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Volumnia is depicted as a powerful woman who exercises considerable influence over her son. She is an important character and appears in every act of the play. Her appearances are always significant, and her words have an important affect on Coriolanus. In fact, Volumnia is responsible for her son’s arrogance and contempt of the commoners. She has taught him to regard the plebeians as “woollen vessels” and “things created/To buy and sell with goats”. It is also Volumnia who has taught Coriolanus to treasure war wounds above the pleasures of common life. From an early age, she has trained him to be a soldier, valuing honor and bravery above all else. At the age of sixteen, she sent him off to war and gloried in his successes.
Volumnia’s ruling passion is fury. She claims that “Anger’s my meat; I sup upon myself,” but she is also judicious. As she tells Coriolanus she has “a brain that leads my use of anger / To better advantage.” While Coriolanus’ anger is incorrigible, Volumnia’s anger is not. In the same vein, Volumnia can be a political creature when needed, where her son has no sense of politics and refuses any part of pretension. In the end of the play, Volumnia “plays politics” with her son in order to save her beloved country. She tells Coriolanus that he will have to pass over her dead body before he attacks Rome. She also plays upon his honor, saying that he will be forever remembered as a traitor if he attacks his own country. Although no one else in Rome could accomplish it, Volumnia succeeds in swaying her son, proving she is the stronger personality of the two. Although she looses Coriolanus physically, she has saved his reputation. In Rome, he dies an honored man; additionally, she has gained her own glory.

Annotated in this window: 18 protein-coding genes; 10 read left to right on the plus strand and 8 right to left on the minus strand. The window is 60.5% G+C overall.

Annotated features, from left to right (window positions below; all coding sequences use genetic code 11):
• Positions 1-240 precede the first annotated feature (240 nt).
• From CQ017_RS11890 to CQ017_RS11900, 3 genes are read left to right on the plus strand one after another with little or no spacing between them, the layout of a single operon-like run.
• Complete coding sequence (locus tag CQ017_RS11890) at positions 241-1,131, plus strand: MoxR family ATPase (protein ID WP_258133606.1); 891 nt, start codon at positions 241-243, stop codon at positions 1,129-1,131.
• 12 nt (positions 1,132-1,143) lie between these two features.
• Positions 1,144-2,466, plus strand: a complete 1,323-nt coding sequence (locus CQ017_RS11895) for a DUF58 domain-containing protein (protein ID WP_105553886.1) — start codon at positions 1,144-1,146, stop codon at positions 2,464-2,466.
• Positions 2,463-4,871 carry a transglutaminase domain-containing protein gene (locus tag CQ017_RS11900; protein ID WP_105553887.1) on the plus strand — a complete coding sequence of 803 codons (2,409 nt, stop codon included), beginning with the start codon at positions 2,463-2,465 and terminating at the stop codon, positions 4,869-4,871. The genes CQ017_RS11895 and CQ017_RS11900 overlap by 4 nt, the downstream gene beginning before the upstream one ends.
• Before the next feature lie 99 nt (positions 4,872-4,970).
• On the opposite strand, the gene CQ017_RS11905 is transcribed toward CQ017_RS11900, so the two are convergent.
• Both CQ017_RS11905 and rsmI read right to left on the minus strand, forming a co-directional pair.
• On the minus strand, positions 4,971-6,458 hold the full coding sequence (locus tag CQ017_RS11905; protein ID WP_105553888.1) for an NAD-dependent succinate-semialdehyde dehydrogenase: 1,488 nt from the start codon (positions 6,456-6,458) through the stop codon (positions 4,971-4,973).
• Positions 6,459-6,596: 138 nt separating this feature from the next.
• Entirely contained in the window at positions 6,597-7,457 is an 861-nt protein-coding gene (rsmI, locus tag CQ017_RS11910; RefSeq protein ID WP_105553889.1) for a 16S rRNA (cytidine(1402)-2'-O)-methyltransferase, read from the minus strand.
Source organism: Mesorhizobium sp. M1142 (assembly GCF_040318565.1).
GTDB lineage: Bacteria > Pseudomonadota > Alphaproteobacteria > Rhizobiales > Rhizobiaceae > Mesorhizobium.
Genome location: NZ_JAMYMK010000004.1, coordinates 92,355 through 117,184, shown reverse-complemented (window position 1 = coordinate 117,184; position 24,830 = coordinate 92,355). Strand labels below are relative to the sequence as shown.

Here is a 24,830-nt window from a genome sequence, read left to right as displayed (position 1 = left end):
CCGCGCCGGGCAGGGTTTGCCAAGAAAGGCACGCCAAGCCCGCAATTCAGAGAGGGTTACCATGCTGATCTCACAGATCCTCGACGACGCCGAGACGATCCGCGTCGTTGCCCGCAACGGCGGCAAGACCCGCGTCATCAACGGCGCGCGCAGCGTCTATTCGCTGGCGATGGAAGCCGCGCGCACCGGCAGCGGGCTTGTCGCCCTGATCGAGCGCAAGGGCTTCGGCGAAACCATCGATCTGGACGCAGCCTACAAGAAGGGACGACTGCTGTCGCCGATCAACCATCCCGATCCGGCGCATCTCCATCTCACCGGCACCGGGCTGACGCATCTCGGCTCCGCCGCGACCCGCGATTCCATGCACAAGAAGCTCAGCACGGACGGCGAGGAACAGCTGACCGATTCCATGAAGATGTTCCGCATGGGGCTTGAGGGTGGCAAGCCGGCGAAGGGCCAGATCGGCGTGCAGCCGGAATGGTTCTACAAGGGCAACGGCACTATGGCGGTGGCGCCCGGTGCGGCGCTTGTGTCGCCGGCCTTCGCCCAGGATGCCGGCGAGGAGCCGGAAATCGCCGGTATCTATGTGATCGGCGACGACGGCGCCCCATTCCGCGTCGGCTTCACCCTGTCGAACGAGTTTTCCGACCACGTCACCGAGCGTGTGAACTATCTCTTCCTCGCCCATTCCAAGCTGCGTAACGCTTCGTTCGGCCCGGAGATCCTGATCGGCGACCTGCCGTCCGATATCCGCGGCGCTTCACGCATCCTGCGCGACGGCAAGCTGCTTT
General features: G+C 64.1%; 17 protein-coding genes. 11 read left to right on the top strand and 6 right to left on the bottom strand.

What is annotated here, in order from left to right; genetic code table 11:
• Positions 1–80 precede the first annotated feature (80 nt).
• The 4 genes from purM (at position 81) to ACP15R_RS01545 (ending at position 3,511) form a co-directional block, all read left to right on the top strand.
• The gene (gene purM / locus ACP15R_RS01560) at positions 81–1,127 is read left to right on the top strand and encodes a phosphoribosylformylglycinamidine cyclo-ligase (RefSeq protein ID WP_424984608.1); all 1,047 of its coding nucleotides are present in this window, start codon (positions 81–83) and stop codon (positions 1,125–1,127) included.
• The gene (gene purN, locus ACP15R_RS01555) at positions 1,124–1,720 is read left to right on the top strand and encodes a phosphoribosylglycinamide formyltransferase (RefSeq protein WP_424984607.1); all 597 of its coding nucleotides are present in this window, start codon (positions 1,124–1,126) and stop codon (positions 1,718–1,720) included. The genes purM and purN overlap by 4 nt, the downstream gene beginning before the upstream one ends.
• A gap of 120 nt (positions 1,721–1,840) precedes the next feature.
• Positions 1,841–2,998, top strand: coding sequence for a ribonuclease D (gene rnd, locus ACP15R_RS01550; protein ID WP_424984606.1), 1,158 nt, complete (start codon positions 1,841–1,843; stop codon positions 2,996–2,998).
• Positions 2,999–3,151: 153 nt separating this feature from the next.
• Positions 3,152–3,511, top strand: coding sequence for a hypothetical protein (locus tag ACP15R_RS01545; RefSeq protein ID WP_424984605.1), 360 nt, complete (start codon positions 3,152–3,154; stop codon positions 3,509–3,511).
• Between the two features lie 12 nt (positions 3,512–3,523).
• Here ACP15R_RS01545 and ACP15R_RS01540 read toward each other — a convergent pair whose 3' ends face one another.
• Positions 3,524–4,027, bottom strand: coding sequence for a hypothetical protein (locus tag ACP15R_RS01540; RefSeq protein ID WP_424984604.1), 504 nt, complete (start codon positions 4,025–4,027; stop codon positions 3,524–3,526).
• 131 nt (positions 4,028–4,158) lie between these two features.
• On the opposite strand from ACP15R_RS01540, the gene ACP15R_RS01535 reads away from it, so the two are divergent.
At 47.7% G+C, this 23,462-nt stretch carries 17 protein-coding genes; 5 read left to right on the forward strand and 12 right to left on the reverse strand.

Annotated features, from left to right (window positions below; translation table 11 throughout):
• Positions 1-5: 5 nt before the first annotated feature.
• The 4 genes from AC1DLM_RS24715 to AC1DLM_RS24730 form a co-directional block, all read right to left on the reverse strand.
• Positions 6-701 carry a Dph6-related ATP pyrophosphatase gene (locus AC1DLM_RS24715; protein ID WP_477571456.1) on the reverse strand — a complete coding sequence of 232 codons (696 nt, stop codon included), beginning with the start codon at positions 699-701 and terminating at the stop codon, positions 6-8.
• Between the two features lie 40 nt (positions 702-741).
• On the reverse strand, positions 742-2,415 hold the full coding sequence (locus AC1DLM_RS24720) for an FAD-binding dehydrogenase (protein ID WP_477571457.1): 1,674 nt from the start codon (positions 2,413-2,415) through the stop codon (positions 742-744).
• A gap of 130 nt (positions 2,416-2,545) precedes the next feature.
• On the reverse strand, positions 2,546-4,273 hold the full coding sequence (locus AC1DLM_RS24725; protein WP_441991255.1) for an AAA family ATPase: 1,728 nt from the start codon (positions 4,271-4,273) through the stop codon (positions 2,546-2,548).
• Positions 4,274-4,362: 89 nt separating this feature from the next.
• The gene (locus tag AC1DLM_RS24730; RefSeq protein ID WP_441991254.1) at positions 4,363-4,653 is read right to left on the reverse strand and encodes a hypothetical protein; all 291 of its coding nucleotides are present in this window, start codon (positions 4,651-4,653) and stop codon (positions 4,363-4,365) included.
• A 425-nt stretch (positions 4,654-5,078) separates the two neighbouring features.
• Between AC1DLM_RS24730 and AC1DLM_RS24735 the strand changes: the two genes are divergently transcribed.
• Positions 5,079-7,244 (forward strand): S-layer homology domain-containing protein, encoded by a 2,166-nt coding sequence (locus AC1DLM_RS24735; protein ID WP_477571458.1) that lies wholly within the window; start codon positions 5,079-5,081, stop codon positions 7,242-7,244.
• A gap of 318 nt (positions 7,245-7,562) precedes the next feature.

Virgilia functions as a contrast to Volumnia. Although she is timid and retiring, she is not completely overshadowed by her domineering mother-in-law. Submissive and terrified of blood and wounds, she is more concerned about Coriolanus’ safe return home than about his triumph on the battlefield. Yet she shows firmness of resolve when she refuses to leave the house despite Volumnia’s admonitions and Valeria’s entreaties to do so.
There is a fine delicacy about Virgilia. Although she rarely speaks during the play, her silence constitutes an effective foil to Volumnia’s abundant rhetoric. Coriolanus calls her “my gracious silence”. It is interesting to note that when Coriolanus writes her a letter after his victory at Corioli, he does not mention his wounds, while his letter to Volumnia contains a detailed account of them. Virgilia is also highly emotional, often bursting into tears instead of expressing her feelings. After Coriolanus has been banished, however, she violently condemns the tribunes.
In the intercession scene, Virgilia’s “doves’ eyes” and tears induce Coriolanus to abandon his plan of attacking Rome. She shows strength of character as she seconds Volumnia’s threat and states that if he does attack Rome, he shall have to tread over her dead body. Coriolanus speaks no more tender lines in the play than in the intercession scene when he addresses Virgilia as the “Best of my flesh”. It is a fair assessment of Virgilia, for she is the only character, apart from Menenius, who really loves Coriolanus for who he is, not what he can be for others.